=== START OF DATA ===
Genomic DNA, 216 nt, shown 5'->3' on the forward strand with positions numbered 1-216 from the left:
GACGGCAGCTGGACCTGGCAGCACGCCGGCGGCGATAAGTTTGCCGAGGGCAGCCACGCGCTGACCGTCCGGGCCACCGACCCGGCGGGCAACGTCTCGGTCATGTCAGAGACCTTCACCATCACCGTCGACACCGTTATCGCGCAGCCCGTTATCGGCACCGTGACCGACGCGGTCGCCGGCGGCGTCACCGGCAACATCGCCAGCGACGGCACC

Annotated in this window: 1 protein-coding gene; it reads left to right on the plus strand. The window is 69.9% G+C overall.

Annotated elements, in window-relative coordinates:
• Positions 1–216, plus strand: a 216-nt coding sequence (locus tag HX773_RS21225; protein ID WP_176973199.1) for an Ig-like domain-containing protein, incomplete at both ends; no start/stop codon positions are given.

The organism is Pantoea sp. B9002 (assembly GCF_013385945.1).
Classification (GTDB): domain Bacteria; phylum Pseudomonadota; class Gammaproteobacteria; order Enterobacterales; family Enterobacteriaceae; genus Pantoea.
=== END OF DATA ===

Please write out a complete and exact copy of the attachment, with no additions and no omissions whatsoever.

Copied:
Genomic DNA, 216 nt, shown 5'->3' on the forward strand with positions numbered 1-216 from the left:
GACGGCAGCTGGACCTGGCAGCACGCCGGCGGCGATAAGTTTGCCGAGGGCAGCCACGCGCTGACCGTCCGGGCCACCGACCCGGCGGGCAACGTCTCGGTCATGTCAGAGACCTTCACCATCACCGTCGACACCGTTATCGCGCAGCCCGTTATCGGCACCGTGACCGACGCGGTCGCCGGCGGCGTCACCGGCAACATCGCCAGCGACGGCACC

Annotated in this window: 1 protein-coding gene; it reads left to right on the plus strand. The window is 69.9% G+C overall.

Annotated elements, in window-relative coordinates:
• Positions 1–216, plus strand: a 216-nt coding sequence (locus tag HX773_RS21225; protein ID WP_176973199.1) for an Ig-like domain-containing protein, incomplete at both ends; no start/stop codon positions are given.

The organism is Pantoea sp. B9002 (assembly GCF_013385945.1).
Classification (GTDB): domain Bacteria; phylum Pseudomonadota; class Gammaproteobacteria; order Enterobacterales; family Enterobacteriaceae; genus Pantoea.